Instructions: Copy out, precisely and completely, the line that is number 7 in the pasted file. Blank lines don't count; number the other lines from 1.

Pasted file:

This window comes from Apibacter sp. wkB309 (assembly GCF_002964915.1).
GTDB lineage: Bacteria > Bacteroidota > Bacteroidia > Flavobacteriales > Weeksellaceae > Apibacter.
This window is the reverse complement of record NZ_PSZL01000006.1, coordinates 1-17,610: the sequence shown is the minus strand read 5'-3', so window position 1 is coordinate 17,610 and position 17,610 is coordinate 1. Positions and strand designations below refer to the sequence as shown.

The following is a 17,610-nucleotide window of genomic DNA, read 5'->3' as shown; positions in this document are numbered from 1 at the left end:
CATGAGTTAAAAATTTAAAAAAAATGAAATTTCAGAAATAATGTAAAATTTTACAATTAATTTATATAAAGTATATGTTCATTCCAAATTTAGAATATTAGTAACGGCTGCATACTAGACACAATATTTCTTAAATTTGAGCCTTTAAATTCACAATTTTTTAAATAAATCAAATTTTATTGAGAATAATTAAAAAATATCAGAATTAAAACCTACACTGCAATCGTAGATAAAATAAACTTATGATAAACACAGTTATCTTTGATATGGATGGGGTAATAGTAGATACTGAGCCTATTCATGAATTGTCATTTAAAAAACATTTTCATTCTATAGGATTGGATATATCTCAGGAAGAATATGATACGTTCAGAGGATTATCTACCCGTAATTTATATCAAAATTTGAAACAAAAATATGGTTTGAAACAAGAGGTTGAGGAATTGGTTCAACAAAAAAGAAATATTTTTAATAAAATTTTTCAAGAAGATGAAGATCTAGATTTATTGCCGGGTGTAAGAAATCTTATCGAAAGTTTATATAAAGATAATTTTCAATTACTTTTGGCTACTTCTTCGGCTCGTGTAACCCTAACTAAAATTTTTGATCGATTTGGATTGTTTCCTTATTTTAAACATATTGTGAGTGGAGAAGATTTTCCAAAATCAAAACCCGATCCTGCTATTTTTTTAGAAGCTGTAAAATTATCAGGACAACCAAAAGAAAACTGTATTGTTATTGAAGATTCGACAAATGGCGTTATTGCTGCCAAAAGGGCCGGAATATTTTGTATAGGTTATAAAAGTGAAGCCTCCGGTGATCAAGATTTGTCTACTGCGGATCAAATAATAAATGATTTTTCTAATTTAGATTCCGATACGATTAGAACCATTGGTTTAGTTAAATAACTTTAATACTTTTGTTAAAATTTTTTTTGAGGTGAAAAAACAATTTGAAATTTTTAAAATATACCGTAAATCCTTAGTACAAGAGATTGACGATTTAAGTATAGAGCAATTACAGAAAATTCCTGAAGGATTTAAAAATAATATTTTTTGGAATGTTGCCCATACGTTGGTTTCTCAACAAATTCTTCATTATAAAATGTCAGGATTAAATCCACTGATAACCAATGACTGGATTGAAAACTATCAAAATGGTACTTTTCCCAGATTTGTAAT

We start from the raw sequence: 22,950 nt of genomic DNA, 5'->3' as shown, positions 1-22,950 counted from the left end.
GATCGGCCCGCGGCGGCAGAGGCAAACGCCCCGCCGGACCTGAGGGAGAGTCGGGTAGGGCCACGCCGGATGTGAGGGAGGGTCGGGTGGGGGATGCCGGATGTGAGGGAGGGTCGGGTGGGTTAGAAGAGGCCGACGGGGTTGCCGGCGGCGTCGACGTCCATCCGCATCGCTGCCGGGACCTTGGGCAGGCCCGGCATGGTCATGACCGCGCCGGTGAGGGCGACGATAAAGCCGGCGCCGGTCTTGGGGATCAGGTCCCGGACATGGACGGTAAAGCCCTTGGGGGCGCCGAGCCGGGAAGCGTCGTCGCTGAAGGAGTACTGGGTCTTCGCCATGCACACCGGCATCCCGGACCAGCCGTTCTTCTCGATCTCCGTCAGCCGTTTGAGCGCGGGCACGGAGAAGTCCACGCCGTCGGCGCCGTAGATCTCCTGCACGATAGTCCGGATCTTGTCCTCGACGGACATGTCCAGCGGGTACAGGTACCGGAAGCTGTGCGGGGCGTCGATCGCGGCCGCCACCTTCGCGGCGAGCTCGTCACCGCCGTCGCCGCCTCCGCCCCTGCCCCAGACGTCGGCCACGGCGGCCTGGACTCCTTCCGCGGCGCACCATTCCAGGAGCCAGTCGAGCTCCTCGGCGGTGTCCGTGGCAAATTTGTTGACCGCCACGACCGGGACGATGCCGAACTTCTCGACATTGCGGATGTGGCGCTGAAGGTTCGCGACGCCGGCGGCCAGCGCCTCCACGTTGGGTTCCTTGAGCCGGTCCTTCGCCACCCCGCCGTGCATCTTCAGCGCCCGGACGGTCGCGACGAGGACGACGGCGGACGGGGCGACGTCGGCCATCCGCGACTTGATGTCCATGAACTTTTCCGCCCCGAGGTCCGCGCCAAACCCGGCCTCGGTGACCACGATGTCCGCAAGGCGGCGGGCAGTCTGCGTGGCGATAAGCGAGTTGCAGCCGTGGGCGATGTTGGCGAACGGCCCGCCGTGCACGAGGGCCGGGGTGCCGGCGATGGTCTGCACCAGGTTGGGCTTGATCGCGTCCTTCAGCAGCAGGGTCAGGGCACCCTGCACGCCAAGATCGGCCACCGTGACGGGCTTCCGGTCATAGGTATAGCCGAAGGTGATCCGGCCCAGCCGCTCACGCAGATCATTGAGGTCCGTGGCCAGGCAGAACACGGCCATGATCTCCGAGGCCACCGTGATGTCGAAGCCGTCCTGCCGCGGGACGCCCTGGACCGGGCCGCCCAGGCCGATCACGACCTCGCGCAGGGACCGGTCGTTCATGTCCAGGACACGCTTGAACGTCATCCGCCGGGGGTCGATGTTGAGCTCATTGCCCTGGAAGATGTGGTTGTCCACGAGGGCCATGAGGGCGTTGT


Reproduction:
GATCGGCCCGCGGCGGCAGAGGCAAACGCCCCGCCGGACCTGAGGGAGAGTCGGGTAGGGCCACGCCGGATGTGAGGGAGGGTCGGGTGGGGGATGCCGGATGTGAGGGAGGGTCGGGTGGGTTAGAAGAGGCCGACGGGGTTGCCGGCGGCGTCGACGTCCATCCGCATCGCTGCCGGGACCTTGGGCAGGCCCGGCATGGTCATGACCGCGCCGGTGAGGGCGACGATAAAGCCGGCGCCGGTCTTGGGGATCAGGTCCCGGACATGGACGGTAAAGCCCTTGGGGGCGCCGAGCCGGGAAGCGTCGTCGCTGAAGGAGTACTGGGTCTTCGCCATGCACACCGGCATCCCGGACCAGCCGTTCTTCTCGATCTCCGTCAGCCGTTTGAGCGCGGGCACGGAGAAGTCCACGCCGTCGGCGCCGTAGATCTCCTGCACGATAGTCCGGATCTTGTCCTCGACGGACATGTCCAGCGGGTACAGGTACCGGAAGCTGTGCGGGGCGTCGATCGCGGCCGCCACCTTCGCGGCGAGCTCGTCACCGCCGTCGCCGCCTCCGCCCCTGCCCCAGACGTCGGCCACGGCGGCCTGGACTCCTTCCGCGGCGCACCATTCCAGGAGCCAGTCGAGCTCCTCGGCGGTGTCCGTGGCAAATTTGTTGACCGCCACGACCGGGACGATGCCGAACTTCTCGACATTGCGGATGTGGCGCTGAAGGTTCGCGACGCCGGCGGCCAGCGCCTCCACGTTGGGTTCCTTGAGCCGGTCCTTCGCCACCCCGCCGTGCATCTTCAGCGCCCGGACGGTCGCGACGAGGACGACGGCGGACGGGGCGACGTCGGCCATCCGCGACTTGATGTCCATGAACTTTTCCGCCCCGAGGTCCGCGCCAAACCCGGCCTCGGTGACCACGATGTCCGCAAGGCGGCGGGCAGTCTGCGTGGCGATAAGCGAGTTGCAGCCGTGGGCGATGTTGGCGAACGGCCCGCCGTGCACGAGGGCCGGGGTGCCGGCGATGGTCTGCACCAGGTTGGGCTTGATCGCGTCCTTCAGCAGCAGGGTCAGGGCACCCTGCACGCCAAGATCGGCCACCGTGACGGGCTTCCGGTCATAGGTATAGCCGAAGGTGATCCGGCCCAGCCGCTCACGCAGATCATTGAGGTCCGTGGCCAGGCAGAACACGGCCATGATCTCCGAGGCCACCGTGATGTCGAAGCCGTCCTGCCGCGGGACGCCCTGGACCGGGCCGCCCAGGCCGATCACGACCTCGCGCAGGGACCGGTCGTTCATGTCCAGGACACGCTTGAACGTCATCCGCCGGGGGTCGATGTTGAGCTCATTGCCCTGGAAGATGTGGTTGTCCACGAGGGCCATGAGGGCGTTGT